(119e) Effect of Material Type and Particle Density On the Margination of Vascular-Targeted Carriers | AIChE

(119e) Effect of Material Type and Particle Density On the Margination of Vascular-Targeted Carriers


Thompson, A. - Presenter, University of Michigan
Eniola-Adefeso, O., University of Michigan

Effect of Material Type and Particle Density on the Margination of Vascular-Targeted Carriers

Alex Thompson1
and Omolola Eniola-Adefeso1

Chemical Engineering, University of Michigan, Ann Arbor, MI

The development
of vascular-targeted carriers (VTC) for the localized delivery of therapeutics
could greatly improve the treatment of many human diseases.  The ability to deliver a high fraction of
an injected dose to a targeted diseased area is the paramount goal of vascular
targeting.  In order for VTCs to be
effective, they must be able to marginate (localize
and adhere) to diseased endothelium from blood flow. Recent research has shown
that particle size and shape affect particle margination
in the presence of red blood cells.1,2,3 Neutrally
buoyant microparticles (relative to blood) with
equivalent spherical diameter (ESD) 
³ 2 µm undergo a forced localization to the red blood cell free layer
(RBC-FL); analogous to the mechanism by which red blood cells force leukocytes
and platelets to the RBC-FL, allowing them to effectively interact with the endothelium.  Smaller, neutrally buoyant spherical
particles (100-1000 nm ESD) do not benefit from this effect, therefore making
them suboptimal for use as VTCs, particularly in treating diseases that occur
in M/LBV, such as atherosclerosis. VTCs can be made from a variety of materials
which have densities different from that of blood. The purpose of this study is
to examine how the size and density of potential VTCs prescribe their ability
to localize the RBC-FL in vitro in human blood flow under physiological

Materials and
Fluorescent spherical particles of
different material with different densities were conjugated with targeting
molecules (sialyl Lewis a, sLea)
which bind to selectins at a fixed surface
density.  Targeted particles were
tested for their margination efficiency from blood
flow in vitro using parallel plate
flow chamber (PPFC) assaysThe particles explored ranged in
diameter from 100-1000 nm.

vascular-targeted spheres at a fixed
concentration were mixed with blood from human donors and allowed to flow over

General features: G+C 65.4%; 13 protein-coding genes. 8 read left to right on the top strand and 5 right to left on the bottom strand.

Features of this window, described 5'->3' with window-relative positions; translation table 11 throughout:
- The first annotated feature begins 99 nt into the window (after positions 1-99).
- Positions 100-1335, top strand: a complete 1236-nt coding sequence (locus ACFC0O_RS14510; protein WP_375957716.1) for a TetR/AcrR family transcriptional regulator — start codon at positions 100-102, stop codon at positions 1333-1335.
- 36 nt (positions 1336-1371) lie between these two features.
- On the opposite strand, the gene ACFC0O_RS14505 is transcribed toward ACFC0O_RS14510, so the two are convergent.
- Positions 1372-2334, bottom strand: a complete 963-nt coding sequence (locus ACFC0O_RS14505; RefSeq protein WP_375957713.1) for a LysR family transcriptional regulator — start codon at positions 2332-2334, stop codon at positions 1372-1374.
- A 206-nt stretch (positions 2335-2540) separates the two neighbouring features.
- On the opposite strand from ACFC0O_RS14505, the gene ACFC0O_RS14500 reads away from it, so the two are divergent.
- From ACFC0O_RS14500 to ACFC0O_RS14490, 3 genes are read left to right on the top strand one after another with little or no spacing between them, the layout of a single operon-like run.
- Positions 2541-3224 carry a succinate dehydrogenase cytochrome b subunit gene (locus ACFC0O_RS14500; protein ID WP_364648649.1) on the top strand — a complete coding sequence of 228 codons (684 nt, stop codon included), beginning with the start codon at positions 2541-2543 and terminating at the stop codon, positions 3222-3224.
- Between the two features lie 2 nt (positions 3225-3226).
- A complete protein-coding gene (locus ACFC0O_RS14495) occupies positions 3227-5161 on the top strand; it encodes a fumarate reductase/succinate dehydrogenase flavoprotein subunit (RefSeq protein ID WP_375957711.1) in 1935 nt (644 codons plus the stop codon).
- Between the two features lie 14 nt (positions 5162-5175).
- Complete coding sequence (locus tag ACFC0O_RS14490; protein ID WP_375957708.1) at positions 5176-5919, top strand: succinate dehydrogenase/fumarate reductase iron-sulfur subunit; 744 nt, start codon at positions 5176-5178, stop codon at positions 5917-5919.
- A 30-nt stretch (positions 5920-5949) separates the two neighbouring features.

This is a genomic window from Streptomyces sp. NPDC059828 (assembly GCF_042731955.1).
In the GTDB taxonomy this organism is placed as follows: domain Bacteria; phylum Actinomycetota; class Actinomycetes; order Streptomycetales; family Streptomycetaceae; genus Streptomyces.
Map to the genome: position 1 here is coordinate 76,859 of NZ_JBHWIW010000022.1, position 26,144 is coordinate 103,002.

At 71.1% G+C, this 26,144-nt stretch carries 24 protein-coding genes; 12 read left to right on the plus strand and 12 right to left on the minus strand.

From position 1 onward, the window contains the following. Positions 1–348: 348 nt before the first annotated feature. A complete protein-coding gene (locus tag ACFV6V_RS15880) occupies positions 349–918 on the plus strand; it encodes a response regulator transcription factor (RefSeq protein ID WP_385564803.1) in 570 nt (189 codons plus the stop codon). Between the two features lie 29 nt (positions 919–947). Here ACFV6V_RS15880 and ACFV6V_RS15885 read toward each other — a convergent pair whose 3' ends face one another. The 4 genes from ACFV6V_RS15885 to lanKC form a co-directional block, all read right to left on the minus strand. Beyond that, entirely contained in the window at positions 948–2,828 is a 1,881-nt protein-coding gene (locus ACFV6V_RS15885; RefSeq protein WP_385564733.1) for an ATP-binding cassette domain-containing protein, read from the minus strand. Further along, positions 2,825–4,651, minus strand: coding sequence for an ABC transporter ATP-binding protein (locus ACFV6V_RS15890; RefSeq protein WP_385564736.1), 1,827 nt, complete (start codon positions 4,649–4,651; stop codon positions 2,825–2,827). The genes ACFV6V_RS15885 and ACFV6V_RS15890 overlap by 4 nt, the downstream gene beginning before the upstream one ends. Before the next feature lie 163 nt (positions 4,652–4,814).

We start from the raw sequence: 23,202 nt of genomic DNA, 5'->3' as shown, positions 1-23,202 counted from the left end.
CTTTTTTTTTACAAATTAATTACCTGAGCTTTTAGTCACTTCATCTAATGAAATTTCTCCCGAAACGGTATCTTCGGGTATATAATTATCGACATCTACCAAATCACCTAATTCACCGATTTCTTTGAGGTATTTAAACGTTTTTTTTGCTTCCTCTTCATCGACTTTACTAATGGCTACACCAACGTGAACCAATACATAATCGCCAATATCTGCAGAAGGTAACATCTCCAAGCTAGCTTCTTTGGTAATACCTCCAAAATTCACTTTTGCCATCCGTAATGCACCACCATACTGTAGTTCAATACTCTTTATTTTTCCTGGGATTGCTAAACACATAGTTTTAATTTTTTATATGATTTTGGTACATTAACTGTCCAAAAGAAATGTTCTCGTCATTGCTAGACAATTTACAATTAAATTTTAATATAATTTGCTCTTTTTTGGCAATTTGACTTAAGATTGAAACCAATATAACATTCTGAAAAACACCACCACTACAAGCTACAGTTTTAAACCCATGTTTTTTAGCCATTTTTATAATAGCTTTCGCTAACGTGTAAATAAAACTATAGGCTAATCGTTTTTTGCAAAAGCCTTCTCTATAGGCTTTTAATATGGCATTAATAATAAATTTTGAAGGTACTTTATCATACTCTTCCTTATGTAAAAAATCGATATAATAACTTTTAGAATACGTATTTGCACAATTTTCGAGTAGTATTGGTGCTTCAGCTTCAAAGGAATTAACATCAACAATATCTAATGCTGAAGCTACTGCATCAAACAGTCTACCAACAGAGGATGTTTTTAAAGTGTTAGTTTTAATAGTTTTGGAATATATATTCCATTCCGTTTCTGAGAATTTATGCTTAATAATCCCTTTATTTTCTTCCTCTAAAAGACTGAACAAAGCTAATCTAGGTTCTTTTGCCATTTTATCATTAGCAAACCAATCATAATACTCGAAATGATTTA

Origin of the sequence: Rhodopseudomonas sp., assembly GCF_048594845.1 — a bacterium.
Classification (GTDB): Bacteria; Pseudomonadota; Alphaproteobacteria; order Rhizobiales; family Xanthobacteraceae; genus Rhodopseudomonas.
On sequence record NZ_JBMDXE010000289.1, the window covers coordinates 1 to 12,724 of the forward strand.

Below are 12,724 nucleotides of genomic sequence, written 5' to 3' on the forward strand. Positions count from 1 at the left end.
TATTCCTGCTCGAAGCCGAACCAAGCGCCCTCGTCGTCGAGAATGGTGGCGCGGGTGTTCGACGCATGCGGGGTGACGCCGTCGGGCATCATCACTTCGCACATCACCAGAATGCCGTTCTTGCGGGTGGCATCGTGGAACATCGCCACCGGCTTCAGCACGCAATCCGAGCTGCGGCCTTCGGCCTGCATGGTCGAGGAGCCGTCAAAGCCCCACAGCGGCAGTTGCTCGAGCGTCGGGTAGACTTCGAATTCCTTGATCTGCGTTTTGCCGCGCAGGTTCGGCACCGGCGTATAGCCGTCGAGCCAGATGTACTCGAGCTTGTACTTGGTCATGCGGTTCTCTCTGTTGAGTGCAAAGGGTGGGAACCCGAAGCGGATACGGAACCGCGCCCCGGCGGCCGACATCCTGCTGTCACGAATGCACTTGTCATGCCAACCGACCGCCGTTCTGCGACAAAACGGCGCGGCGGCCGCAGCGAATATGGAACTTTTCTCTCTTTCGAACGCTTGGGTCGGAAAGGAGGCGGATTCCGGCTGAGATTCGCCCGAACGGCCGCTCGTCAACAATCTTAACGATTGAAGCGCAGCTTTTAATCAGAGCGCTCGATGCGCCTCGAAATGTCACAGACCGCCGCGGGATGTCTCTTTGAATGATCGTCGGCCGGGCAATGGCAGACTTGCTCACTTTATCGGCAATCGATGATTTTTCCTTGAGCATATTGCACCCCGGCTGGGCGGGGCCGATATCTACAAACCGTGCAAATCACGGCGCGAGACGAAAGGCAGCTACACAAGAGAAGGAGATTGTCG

a layer of IL-1β activated human umbilical vein endothelial cells (HUVEC) lining
one wall of a parallel plate flow chamber. Adhesion of VTCs from laminar,
steady blood flow from a range of wall shear rates (200-1000 s-1)
was investigated.  Channel
orientation was varied in four different configurations in relation to gravity
to examine how particles of different densities marginate
from blood flow.  Particle adhesion in
recirculating blood flow, in which a sudden expansion in the PPFC causes a
region of recirculating flow to occur in the channel, was also examined to see
if a disturbed flow profile helps particles of different densities from blood
separate from the RBC core more efficiently.  The number of adherent particles under
various flow conditions was imaged/quantified using brightfield
and fluorescence microscopy. Also, the localization to the RBC-FL during blood
flow was visualized using confocal microscopy.

Results and
Discussion:   Results
from in
flow assays show that, as expected, the adhesion of neutrally buoyant
polystyrene (PS) microspheres was not affected by chamber orientation.  Silica (Si) microspheres with 1 µm
diameter display roughly double the adhesion of equivalent polystyrene (PS)
spheres when the chamber was oriented with the HUVEC monolayer at the bottom;
however, the same Si microspheres adhere at roughly the same level as PS
microspheres when the chamber is inverted so that the monolayer is at the top
of the chamber. When the target site is in the downward direction, gravity
favors the more dense Si particle in terms of adhesion; however when the target
site is upward, perhaps the presence of the RBC core below allows similar
levels of Si microparticles to remain in the RBC-FL
to interact with the endothelium. In recirculation flow, our results show that
at lower shear rates (200 s-1) Si microparticles
adhere at higher levels than PS microparticles
whether the chamber is oriented with the monolayer at the top or the
bottom.  It appears that the flow
normal to the monolayer caused by the recirculation region helps Si
redistribute to the RBC-FL in this disturbed flow, resulting in an improved
adhesion in this area.  This finding
could have implication in targeting atherosclerosis, which is known to occur in
areas of the vasculature where this type of disturbed flow is found.  Ongoing work is investigating the margination smaller (20-200 nm) and more dense (FeO, Au, etc) particles with the
goal of identifying particle characteristics which would make them suitable for
targeting specific areas of the vasculature. 

Conclusions:   Our study shows that particle density can affect the margination of vascular-targeted carriers, which can be
particularly useful in designing carriers which target diseases, such as
atherosclerosis, which occur in areas of the vasculature that exhibit unique